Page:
Five Shitty Corporate Ripoffs of Regional Food Favorites

Bagels
ProfessorSalt.com
What real bagels should look like

You know what bugs me about chain restaurants? It's the way they co-opt the names of distant regional foods and market their shitty versions as the real thing to people in a different part of the world who don't know any different and grow up thinking they're getting the real deal.

Last week's Eat Here, Not There about Quiznos' Cuban sandwiches got me thinking about five "regional" food abominations that should be purged from the face of the Earth.

5. Arby's Ultimate Angus Philly Sandwich

People from Philadelphia don't call their city's cheesesteaks "Phillys." They order a "steak," "one wit," or, if they're feeling especially talkative, "cheesesteaks," but never a "Philly." A Philly is a baseball player, or a young female horse, not a sandwich. I'm curious to know how this new item is selling in the Philadelphia metro area.

Arby's naming of the sandwich makes want to gag, and so does Arby's rubbery, thin-sliced "roast beef." How they turn red meat into latex is a mystery of industrial science that rivals McDonald's ability to turn pig stomach, heart and tripe into a McRib.

Also like last week's Quiznos Cuban sandwich epic fail, Arby's fails to understand that a major part of a cheesesteak's quality comes from using the right kind of roll. There's so much wrong with this sandwich beyond the naming that I wonder how long it'll take for executives to pull the plug on those expensive, high-frequency television ads. You realize the more an ad cycles on TV, the worse that product is, yes?

4. Domino's Brooklyn Pizza

Domino's Pizza Brooklyn Pizza
Flickr user
TAKA@P.P.R.S


Speaking of marketing coals to Newcastle, when Domino's Pizza introduced its Brooklyn pizza several years ago, the media campaign included opening a pizzeria in Brooklyn. To give you an idea how powerfully corporations co-opt regional food favorites, realize there are now 14 Domino's locations in the vicinity of DiFara's Pizzeria, the mecca of true Brooklyn pizza.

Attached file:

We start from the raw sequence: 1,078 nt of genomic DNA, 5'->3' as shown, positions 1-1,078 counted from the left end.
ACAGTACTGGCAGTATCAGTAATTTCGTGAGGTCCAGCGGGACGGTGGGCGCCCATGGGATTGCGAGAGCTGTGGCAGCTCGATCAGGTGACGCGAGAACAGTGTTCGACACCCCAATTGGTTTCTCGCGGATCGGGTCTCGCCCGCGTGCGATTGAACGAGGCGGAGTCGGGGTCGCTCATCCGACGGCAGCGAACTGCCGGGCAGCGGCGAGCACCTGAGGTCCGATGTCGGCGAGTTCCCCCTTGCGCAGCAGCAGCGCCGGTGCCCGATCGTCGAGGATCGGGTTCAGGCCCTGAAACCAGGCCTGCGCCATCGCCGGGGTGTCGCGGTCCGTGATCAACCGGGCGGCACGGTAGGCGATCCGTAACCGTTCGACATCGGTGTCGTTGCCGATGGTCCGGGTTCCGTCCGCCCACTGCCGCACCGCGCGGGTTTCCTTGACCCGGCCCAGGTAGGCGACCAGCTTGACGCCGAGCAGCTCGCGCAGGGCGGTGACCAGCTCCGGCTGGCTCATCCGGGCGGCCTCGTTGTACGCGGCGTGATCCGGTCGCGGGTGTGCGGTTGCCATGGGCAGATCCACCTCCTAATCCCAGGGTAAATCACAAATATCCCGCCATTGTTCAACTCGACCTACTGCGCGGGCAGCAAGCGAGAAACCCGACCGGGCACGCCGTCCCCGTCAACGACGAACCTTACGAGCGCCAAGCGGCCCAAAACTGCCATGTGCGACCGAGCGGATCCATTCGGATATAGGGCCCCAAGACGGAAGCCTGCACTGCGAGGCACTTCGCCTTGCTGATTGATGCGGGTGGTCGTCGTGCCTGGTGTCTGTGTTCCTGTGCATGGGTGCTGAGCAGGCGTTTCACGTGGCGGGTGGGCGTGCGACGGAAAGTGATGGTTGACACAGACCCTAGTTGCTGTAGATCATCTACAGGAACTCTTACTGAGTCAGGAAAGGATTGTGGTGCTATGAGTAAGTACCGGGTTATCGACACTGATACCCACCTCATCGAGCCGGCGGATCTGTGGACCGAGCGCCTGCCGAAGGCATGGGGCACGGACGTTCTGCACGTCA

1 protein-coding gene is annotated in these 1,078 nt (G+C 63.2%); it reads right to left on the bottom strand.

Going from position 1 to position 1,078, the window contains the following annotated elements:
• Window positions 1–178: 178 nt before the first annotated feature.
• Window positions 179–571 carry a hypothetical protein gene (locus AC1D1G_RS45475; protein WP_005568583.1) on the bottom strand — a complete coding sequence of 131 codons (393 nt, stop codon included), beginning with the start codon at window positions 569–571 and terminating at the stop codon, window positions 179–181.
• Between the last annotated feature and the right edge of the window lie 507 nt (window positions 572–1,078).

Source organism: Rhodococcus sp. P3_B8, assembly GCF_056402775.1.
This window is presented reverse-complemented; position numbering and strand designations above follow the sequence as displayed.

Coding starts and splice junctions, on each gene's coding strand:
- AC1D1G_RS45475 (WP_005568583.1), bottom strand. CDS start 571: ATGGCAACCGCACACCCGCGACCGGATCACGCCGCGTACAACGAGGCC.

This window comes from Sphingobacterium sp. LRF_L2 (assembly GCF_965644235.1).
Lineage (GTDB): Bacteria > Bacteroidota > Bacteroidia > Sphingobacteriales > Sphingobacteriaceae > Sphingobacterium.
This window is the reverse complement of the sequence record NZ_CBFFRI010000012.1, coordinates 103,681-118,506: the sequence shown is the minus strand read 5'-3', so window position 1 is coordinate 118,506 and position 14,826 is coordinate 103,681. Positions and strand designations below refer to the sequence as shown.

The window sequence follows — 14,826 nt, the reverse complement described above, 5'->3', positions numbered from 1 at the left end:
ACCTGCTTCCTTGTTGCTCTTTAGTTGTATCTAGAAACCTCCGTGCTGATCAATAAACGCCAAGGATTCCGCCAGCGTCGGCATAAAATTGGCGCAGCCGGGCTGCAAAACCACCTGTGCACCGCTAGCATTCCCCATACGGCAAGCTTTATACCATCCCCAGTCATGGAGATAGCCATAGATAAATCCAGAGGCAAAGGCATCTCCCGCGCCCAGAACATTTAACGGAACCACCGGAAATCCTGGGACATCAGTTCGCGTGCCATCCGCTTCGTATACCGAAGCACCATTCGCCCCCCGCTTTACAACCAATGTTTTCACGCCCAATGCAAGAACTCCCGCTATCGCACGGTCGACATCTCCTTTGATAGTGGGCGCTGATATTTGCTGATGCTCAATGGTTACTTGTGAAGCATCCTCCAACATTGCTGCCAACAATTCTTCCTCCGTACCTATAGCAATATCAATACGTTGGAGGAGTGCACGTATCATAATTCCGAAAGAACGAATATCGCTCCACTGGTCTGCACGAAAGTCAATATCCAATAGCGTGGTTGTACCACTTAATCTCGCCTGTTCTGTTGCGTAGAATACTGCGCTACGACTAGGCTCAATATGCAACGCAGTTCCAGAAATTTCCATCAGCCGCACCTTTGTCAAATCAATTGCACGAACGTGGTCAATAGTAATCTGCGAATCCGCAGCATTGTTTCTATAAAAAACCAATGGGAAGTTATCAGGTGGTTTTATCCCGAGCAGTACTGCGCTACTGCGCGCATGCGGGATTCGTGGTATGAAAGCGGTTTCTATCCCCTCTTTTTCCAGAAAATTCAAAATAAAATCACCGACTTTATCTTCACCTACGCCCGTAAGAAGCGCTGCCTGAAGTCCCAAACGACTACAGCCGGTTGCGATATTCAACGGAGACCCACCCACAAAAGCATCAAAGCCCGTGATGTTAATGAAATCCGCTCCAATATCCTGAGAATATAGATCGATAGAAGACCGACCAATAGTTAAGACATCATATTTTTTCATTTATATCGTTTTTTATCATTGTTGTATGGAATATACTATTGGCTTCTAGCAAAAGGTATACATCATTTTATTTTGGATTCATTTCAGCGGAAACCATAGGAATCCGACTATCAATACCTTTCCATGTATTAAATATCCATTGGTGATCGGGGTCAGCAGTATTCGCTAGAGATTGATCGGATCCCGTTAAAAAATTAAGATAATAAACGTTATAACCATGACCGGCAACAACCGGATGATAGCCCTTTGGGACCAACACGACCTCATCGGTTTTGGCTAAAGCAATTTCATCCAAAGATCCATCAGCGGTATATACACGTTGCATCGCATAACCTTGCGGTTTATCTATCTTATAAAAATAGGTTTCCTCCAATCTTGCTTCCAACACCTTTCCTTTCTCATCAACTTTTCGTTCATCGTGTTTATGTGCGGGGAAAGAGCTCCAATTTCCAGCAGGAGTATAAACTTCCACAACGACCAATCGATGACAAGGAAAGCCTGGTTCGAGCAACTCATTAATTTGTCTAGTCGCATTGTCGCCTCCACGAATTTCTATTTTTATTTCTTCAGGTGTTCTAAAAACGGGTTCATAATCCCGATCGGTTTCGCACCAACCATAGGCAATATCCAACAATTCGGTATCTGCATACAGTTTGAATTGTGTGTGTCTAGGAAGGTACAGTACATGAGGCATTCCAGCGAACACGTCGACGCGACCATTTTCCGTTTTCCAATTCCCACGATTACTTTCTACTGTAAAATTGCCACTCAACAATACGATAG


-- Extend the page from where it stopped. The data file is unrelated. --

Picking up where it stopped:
What makes DiFara's pizza great is the quality of the dough, which is hand-stretched thinly and baked directly on the brick floor of a super-heated oven. What Domino's uses is a sugar-sweetened, fast-proofed dough, baked on a mesh screen in an impinger conveyor oven, which can never get the crust as crisp as the direct contact with the hot stones of a proper deck oven. Sorry, Domino's, the farce you call a Brooklyn pizza just isn't.

The sad thing? The product is succeeding in New York City and elsewhere. The biggest problem with Domino's Brooklyn pizza is it's sold in other global markets including Japan. So Japanese kids who grow up on this garbage start thinking that's what New York pizza is supposed to be like, at least until they move to New York and realize they've been duped the whole time.

3. Noah's New York Bagels

There is nothing New York about them
Flickr user Jeremy Brooks
There is nothing New York about them
It's the same scam that Noah's New York Bagels pulls on West Coasters with its squishy, sweet, oversized rolls-with-holes. I don't care how much faux New York memorabilia you paste on your walls, Noah, but that abomination you make isn't a bagel.

Real bagels are small, dense and never sweet, unless you consider pumpernickel sweet. They have a thick crust with an outermost skin that yields to your teeth with a glassine crispness. As you tear a bagel apart with your hands, it takes effort, like tearing a small phone book in half with your bare hands. Yes, that's a good quality.

Frustrated with the absence of bagels like the ones from his New York youth, this writer baked bagels every day for a month until he figured out the techniques to make them exactly as they should be. Yes, it can be done at home with no special tools. No, it's not "the water in NYC." That, too, is a lie.